# Floating Point

Bril has an extension for computing on floating-point numbers.

You can read more about the extension, which is originally by Dietrich Geisler and originally included two FP precision levels.

## Types

The floating point extension adds one new base type:

```
"float"
```

Floating point numbers are 64-bit, double-precision IEEE 754 values. (There is no single-precision type.)

## Operations

There are the standard arithmetic operations, which take two `float`

values and produce a new `float`

value:

`fadd`

`fmul`

`fsub`

`fdiv`

It is not an error to `fdiv`

by zero; as in IEEE 754, the result is infinity.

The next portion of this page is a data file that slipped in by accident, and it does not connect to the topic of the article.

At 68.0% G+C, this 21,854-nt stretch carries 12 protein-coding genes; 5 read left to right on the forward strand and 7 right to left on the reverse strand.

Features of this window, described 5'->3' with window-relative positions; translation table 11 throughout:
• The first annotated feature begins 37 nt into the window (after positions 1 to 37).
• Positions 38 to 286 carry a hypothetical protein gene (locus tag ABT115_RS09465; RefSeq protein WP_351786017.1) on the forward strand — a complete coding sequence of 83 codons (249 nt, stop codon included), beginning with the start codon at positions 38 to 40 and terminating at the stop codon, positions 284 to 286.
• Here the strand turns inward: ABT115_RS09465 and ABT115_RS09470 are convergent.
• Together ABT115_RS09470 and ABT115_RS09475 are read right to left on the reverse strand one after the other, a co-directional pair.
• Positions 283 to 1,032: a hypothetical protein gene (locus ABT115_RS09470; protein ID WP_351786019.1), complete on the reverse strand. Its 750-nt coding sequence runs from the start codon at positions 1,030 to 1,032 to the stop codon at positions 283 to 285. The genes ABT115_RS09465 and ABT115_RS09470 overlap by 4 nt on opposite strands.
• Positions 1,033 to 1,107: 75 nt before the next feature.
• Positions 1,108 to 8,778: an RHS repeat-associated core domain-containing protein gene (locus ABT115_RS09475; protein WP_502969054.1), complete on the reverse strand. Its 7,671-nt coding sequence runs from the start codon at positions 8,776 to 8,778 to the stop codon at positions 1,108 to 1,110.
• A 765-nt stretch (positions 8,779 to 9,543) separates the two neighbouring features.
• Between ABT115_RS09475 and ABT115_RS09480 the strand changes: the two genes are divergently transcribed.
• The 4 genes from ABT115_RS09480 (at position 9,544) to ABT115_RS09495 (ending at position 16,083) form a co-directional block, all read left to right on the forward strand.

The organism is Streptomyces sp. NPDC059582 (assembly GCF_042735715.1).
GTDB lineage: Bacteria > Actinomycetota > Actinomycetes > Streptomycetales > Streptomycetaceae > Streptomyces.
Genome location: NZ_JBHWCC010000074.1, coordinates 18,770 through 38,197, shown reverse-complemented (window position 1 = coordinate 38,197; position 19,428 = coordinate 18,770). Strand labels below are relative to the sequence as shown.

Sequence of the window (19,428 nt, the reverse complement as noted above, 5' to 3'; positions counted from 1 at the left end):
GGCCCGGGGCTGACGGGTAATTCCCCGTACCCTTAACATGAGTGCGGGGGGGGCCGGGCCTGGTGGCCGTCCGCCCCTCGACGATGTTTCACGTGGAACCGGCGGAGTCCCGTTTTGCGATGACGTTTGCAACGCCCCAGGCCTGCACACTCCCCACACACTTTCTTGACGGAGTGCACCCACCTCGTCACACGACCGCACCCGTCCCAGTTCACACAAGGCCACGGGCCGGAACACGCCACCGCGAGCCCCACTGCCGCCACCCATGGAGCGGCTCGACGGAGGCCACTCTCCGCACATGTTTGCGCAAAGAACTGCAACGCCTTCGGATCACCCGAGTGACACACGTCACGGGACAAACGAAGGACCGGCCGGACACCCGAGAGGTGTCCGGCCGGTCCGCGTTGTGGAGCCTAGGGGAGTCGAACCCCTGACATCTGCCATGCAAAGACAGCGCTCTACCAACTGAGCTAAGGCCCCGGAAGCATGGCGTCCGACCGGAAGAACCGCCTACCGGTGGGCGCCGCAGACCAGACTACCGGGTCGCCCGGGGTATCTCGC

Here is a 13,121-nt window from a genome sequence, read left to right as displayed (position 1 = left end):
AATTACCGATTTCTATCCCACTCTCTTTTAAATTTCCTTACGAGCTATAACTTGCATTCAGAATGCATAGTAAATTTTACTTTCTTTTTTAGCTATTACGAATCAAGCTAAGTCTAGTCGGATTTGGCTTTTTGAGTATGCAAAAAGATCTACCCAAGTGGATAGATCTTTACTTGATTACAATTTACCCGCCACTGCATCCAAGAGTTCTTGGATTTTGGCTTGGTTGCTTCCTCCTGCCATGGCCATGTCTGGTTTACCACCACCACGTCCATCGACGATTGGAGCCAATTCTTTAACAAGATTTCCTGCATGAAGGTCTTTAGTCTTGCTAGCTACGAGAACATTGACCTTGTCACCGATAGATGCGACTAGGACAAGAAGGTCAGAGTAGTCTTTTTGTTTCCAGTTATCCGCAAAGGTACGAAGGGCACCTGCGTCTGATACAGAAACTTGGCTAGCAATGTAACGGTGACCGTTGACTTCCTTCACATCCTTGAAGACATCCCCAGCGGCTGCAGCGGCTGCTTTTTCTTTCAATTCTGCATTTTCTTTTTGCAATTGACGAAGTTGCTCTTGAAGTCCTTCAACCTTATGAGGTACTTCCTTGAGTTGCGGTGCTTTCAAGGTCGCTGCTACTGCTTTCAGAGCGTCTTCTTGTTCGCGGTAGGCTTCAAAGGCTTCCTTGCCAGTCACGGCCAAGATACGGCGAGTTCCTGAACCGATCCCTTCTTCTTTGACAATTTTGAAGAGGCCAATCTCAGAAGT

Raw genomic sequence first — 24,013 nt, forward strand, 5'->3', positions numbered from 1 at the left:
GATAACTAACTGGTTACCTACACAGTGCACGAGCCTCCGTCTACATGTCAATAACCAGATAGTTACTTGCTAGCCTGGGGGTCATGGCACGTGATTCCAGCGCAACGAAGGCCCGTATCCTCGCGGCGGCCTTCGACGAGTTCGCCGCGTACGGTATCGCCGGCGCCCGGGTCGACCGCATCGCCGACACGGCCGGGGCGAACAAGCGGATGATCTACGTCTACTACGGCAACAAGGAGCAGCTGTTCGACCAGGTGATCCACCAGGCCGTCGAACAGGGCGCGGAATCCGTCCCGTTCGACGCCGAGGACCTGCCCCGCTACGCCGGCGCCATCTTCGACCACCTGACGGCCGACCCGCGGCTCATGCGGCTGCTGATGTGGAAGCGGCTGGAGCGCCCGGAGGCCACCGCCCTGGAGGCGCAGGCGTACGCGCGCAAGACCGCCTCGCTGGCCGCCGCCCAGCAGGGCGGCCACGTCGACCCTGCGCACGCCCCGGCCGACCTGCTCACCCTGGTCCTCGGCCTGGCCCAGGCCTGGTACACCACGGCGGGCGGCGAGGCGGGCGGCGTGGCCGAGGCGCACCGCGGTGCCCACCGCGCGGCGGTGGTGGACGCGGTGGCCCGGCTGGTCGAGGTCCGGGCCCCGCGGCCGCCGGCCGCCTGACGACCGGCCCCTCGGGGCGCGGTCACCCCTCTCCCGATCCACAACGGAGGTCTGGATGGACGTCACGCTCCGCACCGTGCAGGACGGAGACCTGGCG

There are also comparison operators, which take two `float`

values and produce a `bool`

:

`feq`

`flt`

`fle`

`fgt`

`fge`

## Printing

The core `print`

operation prints `float`

values with 17 decimal digits of precision, including trailing zeros.
(This is like using the `%.17lf`

format specifier in C’s `printf`

.)
Positive and negative zero, while they are equal according to `feq`

, look different when printed.
Not-a-number values are printed as `NaN`

; infinite values are printed as the strings `Infinity`

or `-Infinity`

.